Thursday, 19 July 2012


Breezy, effortless, flow, these are the kind of adjectives immediately thought of were Torche‘s music is concerned. The four-piece interchange through pop, progressive, and doom genres with a clear fluidity - it’s fascinating to hear the genres put side by side. It is unusual (perhaps less so nowadays) to have genres of music drenched in counter-culture work alongside a populist format.

“Harmonicraft” is a relatively pretty picture. The verses and choruses are often lead by a vocal harmony of sorts, steering close to pop rock, in the veins of Weezer and Blink 182. Outside of its pop traits, this is a far more artsy experience, with sounds panning across the mix, the guitars finding a lower string to rattle on, and the vocal fluttering into a dreamy synthesis of harmony.

7/10 Powerplay Issue #143

Posted by Posted by Andy at 2:29 pm
Categories: Labels: , , , , , , , , , ,

0 comments  

Industrial metal reflects a kind of mood, more so than a checklist for specific musical elements (Scandinavian metal ALWAYS contains vocal, drums, and guitar riffing around the minor pentatonic scale), and Nachtblut work in that somewhat drab, chrome-coloured Rammstein vibe. Apart from a more ‘Abbath Occulta’ (lead vocalist for Immortal) vocal performance, “Dogma” stays tight to Rammstein's industrial watermark. Nachtblut’s guitars chug like Rammstein, their vocal growls in German, and they have a slick production for the record to roll along in.

Obviously for these comparisons to have been drawn, “Dogma” is by far a detailed reflection on the Rammstein template. It’s accomplished with a degree of accuracy that’s convincing, while being able to hold onto an identity of its own.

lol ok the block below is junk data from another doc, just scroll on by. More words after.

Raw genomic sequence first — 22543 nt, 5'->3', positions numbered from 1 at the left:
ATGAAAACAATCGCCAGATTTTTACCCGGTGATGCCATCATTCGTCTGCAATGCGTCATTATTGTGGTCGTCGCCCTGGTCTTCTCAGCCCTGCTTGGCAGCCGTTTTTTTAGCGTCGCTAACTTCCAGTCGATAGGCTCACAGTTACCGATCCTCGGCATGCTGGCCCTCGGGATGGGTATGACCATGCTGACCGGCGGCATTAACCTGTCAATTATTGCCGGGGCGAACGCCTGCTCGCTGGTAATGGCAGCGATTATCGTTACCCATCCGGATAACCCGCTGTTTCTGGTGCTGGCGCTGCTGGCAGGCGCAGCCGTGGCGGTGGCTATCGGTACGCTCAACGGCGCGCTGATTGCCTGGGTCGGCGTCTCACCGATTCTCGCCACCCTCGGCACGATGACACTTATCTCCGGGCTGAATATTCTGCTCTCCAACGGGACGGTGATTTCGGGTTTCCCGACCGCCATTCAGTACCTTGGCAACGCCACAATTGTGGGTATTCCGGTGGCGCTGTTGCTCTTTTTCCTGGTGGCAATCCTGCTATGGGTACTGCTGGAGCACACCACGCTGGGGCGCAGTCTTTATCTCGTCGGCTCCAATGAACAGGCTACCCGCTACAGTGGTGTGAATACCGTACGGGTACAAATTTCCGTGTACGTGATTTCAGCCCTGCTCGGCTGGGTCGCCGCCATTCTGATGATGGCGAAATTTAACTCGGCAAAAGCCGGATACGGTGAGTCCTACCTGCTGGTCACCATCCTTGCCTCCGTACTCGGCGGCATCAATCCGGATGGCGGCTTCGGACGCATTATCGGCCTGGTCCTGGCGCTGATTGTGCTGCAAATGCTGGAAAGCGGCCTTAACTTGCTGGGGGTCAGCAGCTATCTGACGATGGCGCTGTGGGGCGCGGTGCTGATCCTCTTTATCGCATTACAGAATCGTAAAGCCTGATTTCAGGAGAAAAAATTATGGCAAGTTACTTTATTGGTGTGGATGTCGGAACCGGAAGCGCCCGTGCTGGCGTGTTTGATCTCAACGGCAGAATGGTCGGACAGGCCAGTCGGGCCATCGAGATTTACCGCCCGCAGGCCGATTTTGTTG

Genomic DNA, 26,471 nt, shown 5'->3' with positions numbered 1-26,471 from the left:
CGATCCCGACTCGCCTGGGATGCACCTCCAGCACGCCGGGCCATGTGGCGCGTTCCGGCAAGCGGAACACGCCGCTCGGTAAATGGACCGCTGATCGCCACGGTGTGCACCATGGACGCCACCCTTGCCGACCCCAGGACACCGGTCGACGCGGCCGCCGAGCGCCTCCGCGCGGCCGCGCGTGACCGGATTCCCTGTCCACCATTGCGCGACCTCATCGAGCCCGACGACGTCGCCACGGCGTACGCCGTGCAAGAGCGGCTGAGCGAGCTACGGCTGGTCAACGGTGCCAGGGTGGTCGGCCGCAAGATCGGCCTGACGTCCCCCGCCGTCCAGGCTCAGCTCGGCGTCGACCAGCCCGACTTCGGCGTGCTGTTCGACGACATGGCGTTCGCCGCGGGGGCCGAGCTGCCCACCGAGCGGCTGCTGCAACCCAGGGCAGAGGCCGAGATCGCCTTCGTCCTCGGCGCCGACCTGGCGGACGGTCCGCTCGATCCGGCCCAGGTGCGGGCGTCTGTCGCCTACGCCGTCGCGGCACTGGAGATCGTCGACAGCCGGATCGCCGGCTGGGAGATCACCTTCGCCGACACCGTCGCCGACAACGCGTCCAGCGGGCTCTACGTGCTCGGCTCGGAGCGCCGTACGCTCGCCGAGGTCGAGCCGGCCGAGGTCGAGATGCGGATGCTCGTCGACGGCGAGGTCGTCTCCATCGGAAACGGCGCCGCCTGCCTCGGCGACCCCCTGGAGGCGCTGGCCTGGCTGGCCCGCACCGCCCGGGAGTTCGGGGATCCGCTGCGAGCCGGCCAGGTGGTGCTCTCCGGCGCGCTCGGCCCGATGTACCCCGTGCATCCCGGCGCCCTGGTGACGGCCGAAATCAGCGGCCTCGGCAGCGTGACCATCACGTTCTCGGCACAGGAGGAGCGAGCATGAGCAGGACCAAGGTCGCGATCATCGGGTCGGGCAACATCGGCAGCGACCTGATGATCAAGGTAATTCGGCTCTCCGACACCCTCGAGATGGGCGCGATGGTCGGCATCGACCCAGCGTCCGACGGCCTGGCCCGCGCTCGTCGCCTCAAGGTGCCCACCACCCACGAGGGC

7/10 Powerplay Issue #143

Posted by Posted by Andy at 2:22 pm
Categories: Labels: , , , , , , , , ,

0 comments  

“MachinatioN” puts the black metal format on top of an electronic production. It’s an unusual sound, weighing heavily on the output from the computer, compared to the strings on the guitar, along with the raspy, angry vocal performance. Though the two aren’t ever uttered in the same breath (‘electro’ and ‘black metal’), the question of them both working together throughout the record is never in doubt. “MachinatioN” is more about a dark and industrial atmosphere, littered in a kind of hyper-production, perhaps even the nerdiest of us would have trouble giving the nod of approval toward. This is certainly not an accomplished effort by any stretch of the imagination – but that it moves so far out of a comfort zone repressed by an aging genre, is something very welcome indeed. A wise man once said, ‘it’s the journey not the destination’. That’s applicable here.

7/10 Powerplay Issue #143